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28 January 2011

EU clamps down on member states' water quality

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Four European countries are in hot water with the European Commission after failing to meet environmental standards for wetland preservation and surface water quality

Greece has been referred to the European Court of Justice after failing to stem pollution of Lake Koroneia – a wetland for 150 bird species and one-time fishing Mecca – that has now become too dirty to bathe in.

The European Commission announced on 27 January that it would also be suspending a pledge to pour €20 billion into a lake rehabilitation fund for Koroneia, in the Thessaloniki region.

"There are still trucks carrying water from households and industry being poured into the lake," said Commission spokeswoman Marlene Holzner. "We will stop paying the money. Not a cent has been paid out so far."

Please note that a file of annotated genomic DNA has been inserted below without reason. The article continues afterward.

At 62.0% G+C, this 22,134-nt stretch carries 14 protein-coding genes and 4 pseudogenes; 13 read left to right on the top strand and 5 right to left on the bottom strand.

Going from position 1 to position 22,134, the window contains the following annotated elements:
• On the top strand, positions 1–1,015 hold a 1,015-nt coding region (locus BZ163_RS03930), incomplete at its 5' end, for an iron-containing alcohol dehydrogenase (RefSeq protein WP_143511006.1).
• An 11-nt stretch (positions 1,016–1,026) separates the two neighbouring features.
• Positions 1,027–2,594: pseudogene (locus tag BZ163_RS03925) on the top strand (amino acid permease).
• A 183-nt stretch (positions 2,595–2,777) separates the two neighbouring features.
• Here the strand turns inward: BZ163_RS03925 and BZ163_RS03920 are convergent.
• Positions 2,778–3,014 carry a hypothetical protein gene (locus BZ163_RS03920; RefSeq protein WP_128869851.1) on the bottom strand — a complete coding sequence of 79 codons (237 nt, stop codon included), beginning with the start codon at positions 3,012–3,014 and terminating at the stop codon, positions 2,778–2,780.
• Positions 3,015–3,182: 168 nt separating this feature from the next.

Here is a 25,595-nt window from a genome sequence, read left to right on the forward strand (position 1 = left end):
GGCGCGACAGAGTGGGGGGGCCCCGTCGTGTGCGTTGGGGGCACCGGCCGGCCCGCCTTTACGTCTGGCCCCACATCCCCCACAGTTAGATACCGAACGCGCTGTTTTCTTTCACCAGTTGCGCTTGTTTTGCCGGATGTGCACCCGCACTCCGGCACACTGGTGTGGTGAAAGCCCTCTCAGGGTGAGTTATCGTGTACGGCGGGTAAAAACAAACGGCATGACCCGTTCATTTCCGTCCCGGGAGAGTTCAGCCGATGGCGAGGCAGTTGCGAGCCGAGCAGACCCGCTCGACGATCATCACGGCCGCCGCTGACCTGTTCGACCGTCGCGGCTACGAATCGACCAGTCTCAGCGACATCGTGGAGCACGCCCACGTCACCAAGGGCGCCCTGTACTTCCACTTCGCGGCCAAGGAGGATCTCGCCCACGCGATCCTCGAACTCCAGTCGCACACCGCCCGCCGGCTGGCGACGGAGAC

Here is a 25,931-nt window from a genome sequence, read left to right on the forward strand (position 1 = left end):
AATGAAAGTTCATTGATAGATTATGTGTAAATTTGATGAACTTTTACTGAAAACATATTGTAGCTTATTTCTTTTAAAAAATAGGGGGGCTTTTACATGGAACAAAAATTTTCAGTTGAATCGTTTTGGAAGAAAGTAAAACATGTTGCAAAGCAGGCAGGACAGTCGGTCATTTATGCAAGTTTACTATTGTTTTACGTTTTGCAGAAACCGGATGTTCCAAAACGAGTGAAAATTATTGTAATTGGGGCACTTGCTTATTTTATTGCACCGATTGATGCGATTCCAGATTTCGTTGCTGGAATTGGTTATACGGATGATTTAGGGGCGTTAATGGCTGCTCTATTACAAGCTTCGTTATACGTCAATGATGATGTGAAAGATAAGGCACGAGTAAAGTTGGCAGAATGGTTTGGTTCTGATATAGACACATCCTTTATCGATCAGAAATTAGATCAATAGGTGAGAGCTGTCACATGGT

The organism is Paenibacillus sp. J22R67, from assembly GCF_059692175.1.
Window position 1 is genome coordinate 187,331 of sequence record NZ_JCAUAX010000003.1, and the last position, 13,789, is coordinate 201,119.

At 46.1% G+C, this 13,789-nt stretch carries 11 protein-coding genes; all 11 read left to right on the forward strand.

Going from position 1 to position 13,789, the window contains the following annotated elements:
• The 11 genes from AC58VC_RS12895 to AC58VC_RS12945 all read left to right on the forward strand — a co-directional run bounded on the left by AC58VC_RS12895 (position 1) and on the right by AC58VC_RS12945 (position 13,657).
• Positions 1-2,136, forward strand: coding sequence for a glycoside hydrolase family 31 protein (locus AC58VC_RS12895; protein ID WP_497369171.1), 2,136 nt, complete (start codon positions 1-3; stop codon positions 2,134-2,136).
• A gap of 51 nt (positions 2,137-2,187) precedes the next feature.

Three other countries, Belgium, the Czech Republic, and Estonia have been asked by Environment Comissioner Janez Potočnik to comply with EU legislation on environmental quality standards for surface water.

They have all failed to inform the Commission about the passage of the Priority Substances Directive into national law and have now been sent a reasoned opinion by the commissioner.

The directive protects the environment and human health by regulating water quality for substances that are known to pose a substantial risk to the aquatic environment.


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